Following the story of Green Day’s critically acclaimed, eponymous punk rock opera concept album, American Idiot makes for a mixed theatre experience. Those not familiar with the whole album and its story will still recognise many of the songs as it brought the band back into the limelight in the mid-2000s with single after single hitting the airwaves.
We set off on the story of three disillusioned and frustrated youths post 9/11 – Johnny, Tunny and Will – with the album’s titular track. But where the song was a much needed energy boost for Green Day, in the musical it’s a trip at the first hurdle. The show quickly and successfully recovers but the punk energy of the album doesn’t translate in this slick production in fancy dress.
The problems with this stage production seem fundamental and not the fault of the talented backing band or cast, who struggle to recreate the raw nature of an energetic rock album when playing at half volume to a quietly seated theatre audience. American Idiot lacks the passion and intensity of a real band and gig, and listening to someone rustling popcorn three rows over killed whatever glimmer of it there was.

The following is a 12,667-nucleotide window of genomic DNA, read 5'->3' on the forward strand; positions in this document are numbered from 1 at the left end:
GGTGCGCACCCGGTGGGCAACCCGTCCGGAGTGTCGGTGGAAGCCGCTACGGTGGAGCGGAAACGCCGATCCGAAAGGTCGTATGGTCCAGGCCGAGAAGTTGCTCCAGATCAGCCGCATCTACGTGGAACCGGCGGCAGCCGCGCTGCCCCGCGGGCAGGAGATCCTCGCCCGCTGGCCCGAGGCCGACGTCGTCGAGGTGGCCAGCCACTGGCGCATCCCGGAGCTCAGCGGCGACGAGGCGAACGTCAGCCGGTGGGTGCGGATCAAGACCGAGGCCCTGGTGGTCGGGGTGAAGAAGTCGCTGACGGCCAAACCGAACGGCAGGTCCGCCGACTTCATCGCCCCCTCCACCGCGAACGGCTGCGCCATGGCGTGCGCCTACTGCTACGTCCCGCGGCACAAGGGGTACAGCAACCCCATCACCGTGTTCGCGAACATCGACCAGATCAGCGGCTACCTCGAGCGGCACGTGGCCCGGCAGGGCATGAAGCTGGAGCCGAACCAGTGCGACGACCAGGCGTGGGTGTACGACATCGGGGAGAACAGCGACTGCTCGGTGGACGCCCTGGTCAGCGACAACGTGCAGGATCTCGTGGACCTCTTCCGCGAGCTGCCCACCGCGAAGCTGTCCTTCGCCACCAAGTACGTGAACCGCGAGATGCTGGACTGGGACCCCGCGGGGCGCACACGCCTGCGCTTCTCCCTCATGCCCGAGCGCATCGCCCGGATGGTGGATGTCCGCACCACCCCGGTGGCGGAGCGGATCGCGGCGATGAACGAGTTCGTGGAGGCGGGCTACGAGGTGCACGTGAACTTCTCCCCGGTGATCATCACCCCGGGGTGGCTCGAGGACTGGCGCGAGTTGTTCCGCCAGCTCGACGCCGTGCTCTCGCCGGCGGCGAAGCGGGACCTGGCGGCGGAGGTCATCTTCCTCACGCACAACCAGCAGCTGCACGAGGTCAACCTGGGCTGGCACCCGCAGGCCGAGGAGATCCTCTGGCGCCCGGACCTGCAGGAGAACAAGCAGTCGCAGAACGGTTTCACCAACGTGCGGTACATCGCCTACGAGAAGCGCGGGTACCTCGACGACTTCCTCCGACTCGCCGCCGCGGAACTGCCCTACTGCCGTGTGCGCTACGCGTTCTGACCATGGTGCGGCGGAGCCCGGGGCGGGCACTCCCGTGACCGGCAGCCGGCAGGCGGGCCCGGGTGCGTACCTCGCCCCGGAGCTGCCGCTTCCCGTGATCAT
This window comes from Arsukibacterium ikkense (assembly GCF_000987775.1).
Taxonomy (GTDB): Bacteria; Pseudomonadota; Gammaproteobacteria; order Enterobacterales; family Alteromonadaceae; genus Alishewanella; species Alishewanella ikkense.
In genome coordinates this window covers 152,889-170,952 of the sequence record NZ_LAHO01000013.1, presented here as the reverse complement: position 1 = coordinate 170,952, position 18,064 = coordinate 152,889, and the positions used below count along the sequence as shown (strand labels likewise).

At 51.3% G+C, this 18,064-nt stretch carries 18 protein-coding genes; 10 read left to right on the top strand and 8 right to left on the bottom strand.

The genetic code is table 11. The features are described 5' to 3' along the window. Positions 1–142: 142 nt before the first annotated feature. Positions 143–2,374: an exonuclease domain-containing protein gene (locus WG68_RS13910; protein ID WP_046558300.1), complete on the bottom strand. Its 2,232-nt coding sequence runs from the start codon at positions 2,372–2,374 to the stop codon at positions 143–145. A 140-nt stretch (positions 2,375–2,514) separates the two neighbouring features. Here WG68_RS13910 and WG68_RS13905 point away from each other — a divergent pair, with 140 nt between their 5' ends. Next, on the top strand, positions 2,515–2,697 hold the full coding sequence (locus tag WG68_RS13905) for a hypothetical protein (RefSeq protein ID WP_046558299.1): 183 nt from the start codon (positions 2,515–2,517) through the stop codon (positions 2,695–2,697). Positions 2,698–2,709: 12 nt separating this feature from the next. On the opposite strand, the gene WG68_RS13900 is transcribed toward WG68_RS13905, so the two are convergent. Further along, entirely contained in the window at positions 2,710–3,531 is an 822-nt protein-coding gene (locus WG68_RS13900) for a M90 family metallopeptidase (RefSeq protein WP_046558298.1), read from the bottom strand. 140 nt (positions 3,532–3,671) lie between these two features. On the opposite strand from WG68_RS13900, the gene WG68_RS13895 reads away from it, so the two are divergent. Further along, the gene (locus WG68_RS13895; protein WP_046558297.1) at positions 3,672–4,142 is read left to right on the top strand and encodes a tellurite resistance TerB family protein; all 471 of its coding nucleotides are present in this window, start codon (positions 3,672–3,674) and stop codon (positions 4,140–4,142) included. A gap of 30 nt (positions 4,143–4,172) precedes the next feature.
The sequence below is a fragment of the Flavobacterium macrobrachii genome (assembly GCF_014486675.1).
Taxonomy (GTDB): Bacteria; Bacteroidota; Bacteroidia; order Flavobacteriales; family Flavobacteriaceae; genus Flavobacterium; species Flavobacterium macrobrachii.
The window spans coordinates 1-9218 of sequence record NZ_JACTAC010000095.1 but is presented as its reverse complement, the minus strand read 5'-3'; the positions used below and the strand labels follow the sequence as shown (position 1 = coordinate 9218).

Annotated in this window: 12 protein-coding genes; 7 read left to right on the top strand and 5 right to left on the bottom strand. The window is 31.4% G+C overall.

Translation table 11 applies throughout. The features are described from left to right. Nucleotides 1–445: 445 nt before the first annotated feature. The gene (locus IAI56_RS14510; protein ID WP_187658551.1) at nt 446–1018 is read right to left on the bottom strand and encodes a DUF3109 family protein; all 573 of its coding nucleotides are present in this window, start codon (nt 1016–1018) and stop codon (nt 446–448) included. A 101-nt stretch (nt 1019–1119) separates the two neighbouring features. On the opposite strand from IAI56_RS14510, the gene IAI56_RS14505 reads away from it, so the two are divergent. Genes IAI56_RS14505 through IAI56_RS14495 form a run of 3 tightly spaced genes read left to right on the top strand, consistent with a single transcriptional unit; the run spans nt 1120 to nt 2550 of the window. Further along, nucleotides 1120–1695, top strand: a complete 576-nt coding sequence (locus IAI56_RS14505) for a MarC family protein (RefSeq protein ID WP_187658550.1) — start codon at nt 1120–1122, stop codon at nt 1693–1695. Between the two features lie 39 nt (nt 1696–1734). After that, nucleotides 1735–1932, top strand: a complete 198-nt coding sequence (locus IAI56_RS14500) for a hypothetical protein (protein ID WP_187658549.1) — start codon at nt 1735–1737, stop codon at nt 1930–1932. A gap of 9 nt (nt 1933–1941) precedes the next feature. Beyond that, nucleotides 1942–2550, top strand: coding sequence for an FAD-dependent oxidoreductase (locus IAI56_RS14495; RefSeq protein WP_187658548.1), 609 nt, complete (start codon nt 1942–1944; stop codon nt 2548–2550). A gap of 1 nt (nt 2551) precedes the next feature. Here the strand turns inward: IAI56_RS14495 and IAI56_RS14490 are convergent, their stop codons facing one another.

Things pick up with Jesus of Suburbia, with the lighter moments in the music much more suited to the actors’ solos and choral arrangements. Angsty moments allow their acting to shine, bringing a layer of interest absent from the originals and therefore becoming more than a sub-par cover.
As the story continues our three youths end up on their own paths. Will (Steve Rushton) stays at home with his pregnant girlfriend, main protagonist Johnny (Matt Thorpe, soon to be replaced by Newton Faulkner) becomes a stereotypical punk junkie nihilist and Tunny (Cellen Chugg Jones) soon joins the military and absolutely steals the show from Boulevard of Broken Dreams onward.
The second act is much stronger and more emotional. 2011 X-Factor finalist Amelia Lily proves why she’s the headline name on the marketing materials and Lucas Rush comes into his own as Johnny’s manic alter ego St Jimmy. The emotional Wake Me Up When September Ends is the show’s climax, employing shared acoustic solos and choral vocals just when all the characters’ paths have reached rock bottom.
As an uncommitted Green Day fan (I prefer their pre-Warning albums) I was able to enjoy American Idiot but loyalists will find it a strange experience, especially if they’ve seen them live, and will need to remind themselves to enjoy it as theatre not concert. It’s certainly worth catching while on tour, if just for the crowd-pleasing rendition of the only non-American Idiot album track, Good Riddance (Time of Your Life) sung by the entire cast – and audience.